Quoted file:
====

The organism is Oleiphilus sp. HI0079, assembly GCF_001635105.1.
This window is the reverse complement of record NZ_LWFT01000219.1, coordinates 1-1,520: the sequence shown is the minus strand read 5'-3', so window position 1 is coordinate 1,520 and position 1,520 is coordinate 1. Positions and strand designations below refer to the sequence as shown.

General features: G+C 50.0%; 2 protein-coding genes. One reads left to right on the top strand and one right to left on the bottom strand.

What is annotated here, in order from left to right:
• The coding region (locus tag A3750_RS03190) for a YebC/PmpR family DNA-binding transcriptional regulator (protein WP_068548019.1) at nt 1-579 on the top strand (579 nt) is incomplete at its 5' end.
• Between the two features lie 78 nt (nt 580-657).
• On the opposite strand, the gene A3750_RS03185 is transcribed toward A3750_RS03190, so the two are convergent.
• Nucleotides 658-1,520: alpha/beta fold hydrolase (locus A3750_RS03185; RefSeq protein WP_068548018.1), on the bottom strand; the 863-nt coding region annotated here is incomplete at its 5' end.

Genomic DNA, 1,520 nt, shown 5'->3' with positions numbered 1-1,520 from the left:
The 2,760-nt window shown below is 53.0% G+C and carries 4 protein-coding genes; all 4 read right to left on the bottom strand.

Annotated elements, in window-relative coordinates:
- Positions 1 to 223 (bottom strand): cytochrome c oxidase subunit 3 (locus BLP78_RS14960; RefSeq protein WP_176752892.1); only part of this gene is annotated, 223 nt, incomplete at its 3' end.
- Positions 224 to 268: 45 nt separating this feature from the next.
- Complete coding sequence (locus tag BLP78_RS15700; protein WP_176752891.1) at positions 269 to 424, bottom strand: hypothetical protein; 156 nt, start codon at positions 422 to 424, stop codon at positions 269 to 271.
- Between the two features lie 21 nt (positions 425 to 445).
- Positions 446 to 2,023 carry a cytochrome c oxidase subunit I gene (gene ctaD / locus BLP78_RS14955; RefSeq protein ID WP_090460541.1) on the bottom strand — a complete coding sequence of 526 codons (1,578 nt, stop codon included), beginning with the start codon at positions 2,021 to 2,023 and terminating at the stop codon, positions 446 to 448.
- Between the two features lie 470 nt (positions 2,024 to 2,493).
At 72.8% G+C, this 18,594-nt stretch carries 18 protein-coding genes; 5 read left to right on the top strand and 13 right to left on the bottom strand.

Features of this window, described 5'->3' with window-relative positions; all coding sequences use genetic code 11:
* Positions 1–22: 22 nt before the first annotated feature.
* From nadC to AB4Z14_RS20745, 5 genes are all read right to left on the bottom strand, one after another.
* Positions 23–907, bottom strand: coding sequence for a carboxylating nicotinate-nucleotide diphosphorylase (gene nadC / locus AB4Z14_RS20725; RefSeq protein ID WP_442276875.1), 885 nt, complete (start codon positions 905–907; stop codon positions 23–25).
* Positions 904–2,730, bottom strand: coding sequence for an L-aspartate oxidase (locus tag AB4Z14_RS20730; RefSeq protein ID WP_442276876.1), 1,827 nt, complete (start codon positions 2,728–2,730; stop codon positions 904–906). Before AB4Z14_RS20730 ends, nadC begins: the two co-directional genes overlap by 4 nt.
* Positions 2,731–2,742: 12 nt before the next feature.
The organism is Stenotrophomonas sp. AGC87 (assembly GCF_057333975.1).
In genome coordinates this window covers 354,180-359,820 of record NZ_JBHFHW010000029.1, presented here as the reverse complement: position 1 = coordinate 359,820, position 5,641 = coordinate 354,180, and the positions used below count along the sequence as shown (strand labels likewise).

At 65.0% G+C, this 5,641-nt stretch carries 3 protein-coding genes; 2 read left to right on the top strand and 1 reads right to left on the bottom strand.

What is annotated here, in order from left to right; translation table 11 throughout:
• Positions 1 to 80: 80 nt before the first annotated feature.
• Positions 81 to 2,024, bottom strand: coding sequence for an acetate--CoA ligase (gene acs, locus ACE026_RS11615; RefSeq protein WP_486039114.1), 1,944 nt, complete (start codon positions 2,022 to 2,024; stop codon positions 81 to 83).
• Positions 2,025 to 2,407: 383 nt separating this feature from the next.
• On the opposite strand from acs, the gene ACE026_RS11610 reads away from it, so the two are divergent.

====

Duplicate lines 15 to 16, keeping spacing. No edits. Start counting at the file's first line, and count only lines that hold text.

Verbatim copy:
- Between the two features lie 21 nt (positions 425 to 445).
- Positions 446 to 2,023 carry a cytochrome c oxidase subunit I gene (gene ctaD / locus BLP78_RS14955; RefSeq protein ID WP_090460541.1) on the bottom strand — a complete coding sequence of 526 codons (1,578 nt, stop codon included), beginning with the start codon at positions 2,021 to 2,023 and terminating at the stop codon, positions 446 to 448.